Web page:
From a background in bars on both coasts—D.C. and San Francisco—Kevin Diedrich put places like Burritt Room and Jasper’s (both under different hotel management when he helped open them) on the cocktail map with his inventive, balanced and always drinkable cocktails.
He ran bars for Ritz-Carlton, Mina, Starwood, Four Seasons and Kimpton, so he’s experienced working with a range of hotel and corporate bars/restaurants, from high-end to casual. “All were drastically different from each other—very structured to very strict, allowing free expression to no care at all,” says Diedrich. “Each of them added a lot to my career, though at the moment, some were either rewarding or difficult.”
Having just opened his own bar, Pacific Cocktail Haven, aka PCH, on June 16 in the legendary Cantina space in downtown San Francisco, Diedrich muses on the key ways corporate environments actually helped him open his own bar.
Service above all else
“With some of the big corporations, F&B was an afterthought, especially in hotels. Making the money on rooms, the management team or hotel chain would draw limits on the restaurant/bar. There was really little creative growth. But I’ve been lucky to work with companies like Mina and Kimpton that cultivated creativity [where] I was given the building blocks of what service is. I say service, because that’s the business we are in: We serve. Hospitality is something we do—a culture—like how we greet people at home or at the bar. Service is the business we are in.
“Corporate environments have got it on lockdown. A lot of these steps of service were driven into us over and over, in classes, seminars, orientations. While it would seem tedious to have to carry around hotel cards or memorize basics and pyramids, feeling even cultish at times, it achieved something great. You may not remember all of the steps of service, but the education resonates and gets ingrained in how you act. As much as I try and stop, I always say ‘my pleasure’ after a thanks. It’s hard to turn off, like a robot, but honestly it really is my pleasure.”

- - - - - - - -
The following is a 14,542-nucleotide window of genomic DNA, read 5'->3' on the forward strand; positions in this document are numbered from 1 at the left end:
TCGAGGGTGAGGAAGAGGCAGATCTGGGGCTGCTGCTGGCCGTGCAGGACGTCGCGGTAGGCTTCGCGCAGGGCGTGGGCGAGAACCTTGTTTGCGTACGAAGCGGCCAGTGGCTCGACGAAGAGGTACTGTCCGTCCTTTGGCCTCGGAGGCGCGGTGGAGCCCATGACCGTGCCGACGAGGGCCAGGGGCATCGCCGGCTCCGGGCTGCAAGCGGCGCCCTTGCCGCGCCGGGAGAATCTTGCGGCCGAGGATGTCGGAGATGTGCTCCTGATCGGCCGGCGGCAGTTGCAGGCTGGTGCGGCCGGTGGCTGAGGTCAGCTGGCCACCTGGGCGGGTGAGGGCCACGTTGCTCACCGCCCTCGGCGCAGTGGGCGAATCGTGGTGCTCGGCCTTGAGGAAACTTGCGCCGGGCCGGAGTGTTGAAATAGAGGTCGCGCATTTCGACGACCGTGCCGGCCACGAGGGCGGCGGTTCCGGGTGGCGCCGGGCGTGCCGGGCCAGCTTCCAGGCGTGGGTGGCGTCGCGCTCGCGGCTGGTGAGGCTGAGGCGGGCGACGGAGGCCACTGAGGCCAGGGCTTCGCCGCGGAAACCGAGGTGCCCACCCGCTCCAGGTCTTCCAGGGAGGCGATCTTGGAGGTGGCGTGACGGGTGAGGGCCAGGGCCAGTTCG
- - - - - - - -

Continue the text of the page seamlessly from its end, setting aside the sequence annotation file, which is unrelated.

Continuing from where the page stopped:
Patience and saying “no”
“These trainings teach you verbiage: how to say ‘no’ while saying ‘yes’ to a guest. You learn patience—sooo much patience—especially dealing with some clientele at higher-end hotels. I remember a guest coming in and telling their friends, ‘Go ahead and ask him for something. They’re not allowed to say no.’ That alone pushes you to think outside the box. It also teaches you empowerment—how to make a guest happy, about going above and beyond.
“I learned about key steps of service: greeting your guests, sense of urgency, compassion, guest perception, learning to listen, how to handle upset guests, ownership of problems, accountability. Along with all this service and hospitality, I learned about labor and operating costs, budgets, how to write menus and how to make projections.”
Hiring and how to ask the right questions
“Then there’s hiring in these environments. In corporate structures, it’s never just one interview; it’s a flurry of interviews—personality questions, service questions. I once was asked 100 questions about a range of situations and scenarios. That was intense. But I learned about how and what to ask.”
Breaking the ice with customers
“I definitely have to tribute my success and where I’m going to corporations like Ritz, Kimpton and Mina. I took with me those things like the ‘warm welcome’ and ‘fond farewell.’ I learned about how to wow a guest (‘surprising and delighting’), as cheesy as that may sound, or about useful icebreakers with customers. It’s not about how funny or corny the icebreaker is; it’s more about trying to get a sense of where that person is coming from—their past, their experiences and preferences.”
Leading by example
“For me, it’s about hiring the right people and asking the right questions. I’m transparent with what I do, how I do it, why I do it and where I learned it from. I also believe in leading by example. I do everything: I’m behind the stick making drinks, getting in the weeds, getting yelled at, making guests happy and instilling the service values that have been taught to me. I would never tell anyone to do something that I don’t do on a daily basis.”